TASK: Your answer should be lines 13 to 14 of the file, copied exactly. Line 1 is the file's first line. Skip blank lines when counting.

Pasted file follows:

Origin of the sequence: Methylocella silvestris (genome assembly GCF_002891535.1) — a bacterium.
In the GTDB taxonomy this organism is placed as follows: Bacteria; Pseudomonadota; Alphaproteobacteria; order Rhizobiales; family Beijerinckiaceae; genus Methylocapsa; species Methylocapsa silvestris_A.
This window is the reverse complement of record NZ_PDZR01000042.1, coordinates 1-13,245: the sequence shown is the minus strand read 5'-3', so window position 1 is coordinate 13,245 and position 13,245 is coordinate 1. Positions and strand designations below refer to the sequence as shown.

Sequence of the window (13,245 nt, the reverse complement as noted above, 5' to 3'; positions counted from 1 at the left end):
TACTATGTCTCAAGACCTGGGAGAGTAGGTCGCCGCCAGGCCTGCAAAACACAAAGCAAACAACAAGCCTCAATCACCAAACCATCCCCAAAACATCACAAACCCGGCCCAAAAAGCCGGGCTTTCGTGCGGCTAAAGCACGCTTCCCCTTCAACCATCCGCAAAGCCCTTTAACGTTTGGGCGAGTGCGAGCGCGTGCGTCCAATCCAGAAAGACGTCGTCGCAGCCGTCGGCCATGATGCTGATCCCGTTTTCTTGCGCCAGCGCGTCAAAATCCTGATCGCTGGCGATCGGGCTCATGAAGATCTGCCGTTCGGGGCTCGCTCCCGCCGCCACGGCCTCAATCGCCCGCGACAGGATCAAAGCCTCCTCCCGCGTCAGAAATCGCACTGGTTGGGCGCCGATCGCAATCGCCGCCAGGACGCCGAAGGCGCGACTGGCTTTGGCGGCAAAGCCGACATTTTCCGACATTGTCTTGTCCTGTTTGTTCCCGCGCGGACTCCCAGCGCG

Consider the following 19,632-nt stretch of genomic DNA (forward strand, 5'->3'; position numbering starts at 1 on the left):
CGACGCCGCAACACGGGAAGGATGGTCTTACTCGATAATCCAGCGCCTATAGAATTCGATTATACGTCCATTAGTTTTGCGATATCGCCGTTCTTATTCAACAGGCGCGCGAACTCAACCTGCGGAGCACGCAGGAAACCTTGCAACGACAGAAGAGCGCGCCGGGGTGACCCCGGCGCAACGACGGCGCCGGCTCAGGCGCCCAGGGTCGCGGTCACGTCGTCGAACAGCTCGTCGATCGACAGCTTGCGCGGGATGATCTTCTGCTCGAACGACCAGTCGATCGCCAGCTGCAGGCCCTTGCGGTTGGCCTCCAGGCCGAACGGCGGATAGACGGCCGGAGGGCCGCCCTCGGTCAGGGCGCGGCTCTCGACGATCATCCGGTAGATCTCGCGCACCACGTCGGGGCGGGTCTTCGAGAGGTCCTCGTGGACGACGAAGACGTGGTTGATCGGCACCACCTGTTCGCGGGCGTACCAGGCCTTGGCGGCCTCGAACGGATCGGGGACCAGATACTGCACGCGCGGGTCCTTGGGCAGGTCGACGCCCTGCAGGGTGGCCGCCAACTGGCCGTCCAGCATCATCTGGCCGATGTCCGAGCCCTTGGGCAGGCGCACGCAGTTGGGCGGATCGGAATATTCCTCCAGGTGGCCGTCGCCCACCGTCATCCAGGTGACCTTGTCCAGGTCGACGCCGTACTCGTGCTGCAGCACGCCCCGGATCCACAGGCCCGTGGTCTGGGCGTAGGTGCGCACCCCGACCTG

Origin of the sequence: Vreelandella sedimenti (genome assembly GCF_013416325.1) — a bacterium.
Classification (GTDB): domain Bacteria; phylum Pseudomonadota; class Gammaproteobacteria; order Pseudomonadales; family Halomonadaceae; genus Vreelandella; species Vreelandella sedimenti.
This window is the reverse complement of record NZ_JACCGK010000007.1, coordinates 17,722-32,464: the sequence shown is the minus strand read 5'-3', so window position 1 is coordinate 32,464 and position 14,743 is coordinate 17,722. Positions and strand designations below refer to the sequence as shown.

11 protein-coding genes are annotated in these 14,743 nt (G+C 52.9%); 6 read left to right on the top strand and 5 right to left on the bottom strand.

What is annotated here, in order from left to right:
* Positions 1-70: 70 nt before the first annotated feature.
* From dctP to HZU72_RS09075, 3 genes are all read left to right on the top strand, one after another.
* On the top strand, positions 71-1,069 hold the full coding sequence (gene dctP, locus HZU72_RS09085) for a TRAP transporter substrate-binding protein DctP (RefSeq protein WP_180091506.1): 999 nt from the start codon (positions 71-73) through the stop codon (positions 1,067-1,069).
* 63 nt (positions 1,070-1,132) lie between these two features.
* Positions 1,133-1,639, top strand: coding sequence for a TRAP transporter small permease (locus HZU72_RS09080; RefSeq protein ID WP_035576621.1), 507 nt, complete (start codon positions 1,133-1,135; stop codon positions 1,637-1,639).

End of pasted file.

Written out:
* Positions 1-70: 70 nt before the first annotated feature.
* From dctP to HZU72_RS09075, 3 genes are all read left to right on the top strand, one after another.